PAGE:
The Rom: The title gives this one away: Will Shakespeare (Joseph Fiennes) is in love with Lady Viola (Gywneth Paltrow), although at times he doesn't realise that his friend "Thomas Kent" is Viola in a fake beard. In scenes reminiscent of the play Romeo and Juliet, which Will is simultaneously writing, the two meet in secret and are ultimately doomed... (spoilers for both this movie and that play). The film is the high point of the stars' respective careers, dating from before a time when everyone seemed to hate Paltrow, and winning her an Oscar.
The Com: Again, there is a fine ensemble of British actors and they provide many of the laughs, particularly Geoffery Rush (OK, he's Australian, but I'm claiming him for some reason). Fiennes in particular shows great comedic ability too, and there is much amusement for those of us who think we have Shakespearean knowledge, as several plot points and lines from his plays are flung around the script. There are also some enjoyably corny jokes, such as Will spending the opening credits practising his autograph.
And so on: The film won masses of awards, including seven Oscars, and while that seemed to displease a lot of people (who preferred Saving Private Ryan, a vastly inferior film in my view) I think they were mostly well-deserved. It's hard to make the case for Judi Dench, though, who is good but barely in it.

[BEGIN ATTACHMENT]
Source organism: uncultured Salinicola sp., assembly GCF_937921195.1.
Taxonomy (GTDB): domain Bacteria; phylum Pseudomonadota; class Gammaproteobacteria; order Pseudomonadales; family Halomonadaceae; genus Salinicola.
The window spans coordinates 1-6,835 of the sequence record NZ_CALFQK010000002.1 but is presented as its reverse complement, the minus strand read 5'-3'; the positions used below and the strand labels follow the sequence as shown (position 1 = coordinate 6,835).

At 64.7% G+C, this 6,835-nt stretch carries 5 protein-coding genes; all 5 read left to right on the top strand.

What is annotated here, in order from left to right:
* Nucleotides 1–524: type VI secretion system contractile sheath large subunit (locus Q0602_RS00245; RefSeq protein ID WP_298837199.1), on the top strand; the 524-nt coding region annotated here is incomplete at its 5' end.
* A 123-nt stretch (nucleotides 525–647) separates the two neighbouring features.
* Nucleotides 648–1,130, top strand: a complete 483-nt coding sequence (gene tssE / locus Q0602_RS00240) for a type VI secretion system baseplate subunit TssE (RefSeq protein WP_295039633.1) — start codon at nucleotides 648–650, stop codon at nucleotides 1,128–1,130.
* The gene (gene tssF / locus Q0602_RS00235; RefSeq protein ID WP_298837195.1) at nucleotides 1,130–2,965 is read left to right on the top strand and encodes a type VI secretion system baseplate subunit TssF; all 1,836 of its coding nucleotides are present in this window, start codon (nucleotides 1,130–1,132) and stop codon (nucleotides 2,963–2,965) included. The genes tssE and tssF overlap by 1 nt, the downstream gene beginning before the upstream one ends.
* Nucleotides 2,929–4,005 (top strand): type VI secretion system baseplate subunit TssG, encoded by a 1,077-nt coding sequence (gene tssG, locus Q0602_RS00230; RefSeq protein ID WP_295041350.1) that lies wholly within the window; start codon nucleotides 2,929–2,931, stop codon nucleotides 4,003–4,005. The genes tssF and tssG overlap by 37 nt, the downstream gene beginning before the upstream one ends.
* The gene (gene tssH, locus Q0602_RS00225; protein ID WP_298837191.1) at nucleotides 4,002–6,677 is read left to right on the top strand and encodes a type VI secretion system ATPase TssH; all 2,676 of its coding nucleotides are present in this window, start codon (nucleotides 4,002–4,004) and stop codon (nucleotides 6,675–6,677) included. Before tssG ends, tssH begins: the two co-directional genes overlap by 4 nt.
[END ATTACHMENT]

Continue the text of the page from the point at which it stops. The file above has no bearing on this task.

Three to Tango

Three to Tango
The Rom: Matthew Perry, at the peak of his Friends powers, pairs up with Neve Campbell, at the peak of her looking-absolutely-stunning powers. He's an architect of Hungarian descent; she's a glass-blower who's having an affair with the guy who's about to give him an architectural contract but suspects her of cheating on him... she thinks he's gay, they move in together. Look, it's complicated.
The Com: As I say, Perry made the film during a break from Friends and he brings much of his Chandler hilarity to the role. There's also an amusing scene concerning tuna melt. I suspect that, had I not seen this film at fairly impressionable age when I'd not yet seen many films, I would not have the same affection for it that I do. It's easily Perry's best movie, though.
And so on: Oliver Platt, Bob Balaban and John C. McGinley are all strong members of the supporting cast. The soundtrack is really good. I can repeat the emotional we're-breaking-up-even-though-we're-not-actually-together scene more or less off by heart. Man, I love that film.

August 23rd 2015